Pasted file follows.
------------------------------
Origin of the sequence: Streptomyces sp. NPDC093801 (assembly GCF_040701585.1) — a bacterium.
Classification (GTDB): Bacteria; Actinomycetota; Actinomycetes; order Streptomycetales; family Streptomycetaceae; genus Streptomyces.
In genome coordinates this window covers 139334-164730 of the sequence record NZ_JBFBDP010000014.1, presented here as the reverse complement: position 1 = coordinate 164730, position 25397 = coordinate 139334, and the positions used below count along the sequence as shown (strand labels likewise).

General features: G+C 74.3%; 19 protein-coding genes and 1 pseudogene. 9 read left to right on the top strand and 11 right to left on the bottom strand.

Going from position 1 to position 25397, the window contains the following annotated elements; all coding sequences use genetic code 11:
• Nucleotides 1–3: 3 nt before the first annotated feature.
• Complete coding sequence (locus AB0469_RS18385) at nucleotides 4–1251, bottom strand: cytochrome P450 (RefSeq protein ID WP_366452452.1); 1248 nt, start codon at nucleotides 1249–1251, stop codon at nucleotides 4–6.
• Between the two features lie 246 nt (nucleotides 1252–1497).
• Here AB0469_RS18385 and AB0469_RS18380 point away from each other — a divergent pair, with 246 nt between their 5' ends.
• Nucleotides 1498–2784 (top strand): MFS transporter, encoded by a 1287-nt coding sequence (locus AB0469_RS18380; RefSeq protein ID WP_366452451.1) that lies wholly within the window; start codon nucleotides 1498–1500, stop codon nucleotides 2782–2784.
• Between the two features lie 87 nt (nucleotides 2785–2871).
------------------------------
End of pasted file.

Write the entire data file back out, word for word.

Origin of the sequence: Streptomyces sp. NPDC093801 (assembly GCF_040701585.1) — a bacterium.
Classification (GTDB): Bacteria; Actinomycetota; Actinomycetes; order Streptomycetales; family Streptomycetaceae; genus Streptomyces.
In genome coordinates this window covers 139334-164730 of the sequence record NZ_JBFBDP010000014.1, presented here as the reverse complement: position 1 = coordinate 164730, position 25397 = coordinate 139334, and the positions used below count along the sequence as shown (strand labels likewise).

General features: G+C 74.3%; 19 protein-coding genes and 1 pseudogene. 9 read left to right on the top strand and 11 right to left on the bottom strand.

Going from position 1 to position 25397, the window contains the following annotated elements; all coding sequences use genetic code 11:
• Nucleotides 1–3: 3 nt before the first annotated feature.
• Complete coding sequence (locus AB0469_RS18385) at nucleotides 4–1251, bottom strand: cytochrome P450 (RefSeq protein ID WP_366452452.1); 1248 nt, start codon at nucleotides 1249–1251, stop codon at nucleotides 4–6.
• Between the two features lie 246 nt (nucleotides 1252–1497).
• Here AB0469_RS18385 and AB0469_RS18380 point away from each other — a divergent pair, with 246 nt between their 5' ends.
• Nucleotides 1498–2784 (top strand): MFS transporter, encoded by a 1287-nt coding sequence (locus AB0469_RS18380; RefSeq protein ID WP_366452451.1) that lies wholly within the window; start codon nucleotides 1498–1500, stop codon nucleotides 2782–2784.
• Between the two features lie 87 nt (nucleotides 2785–2871).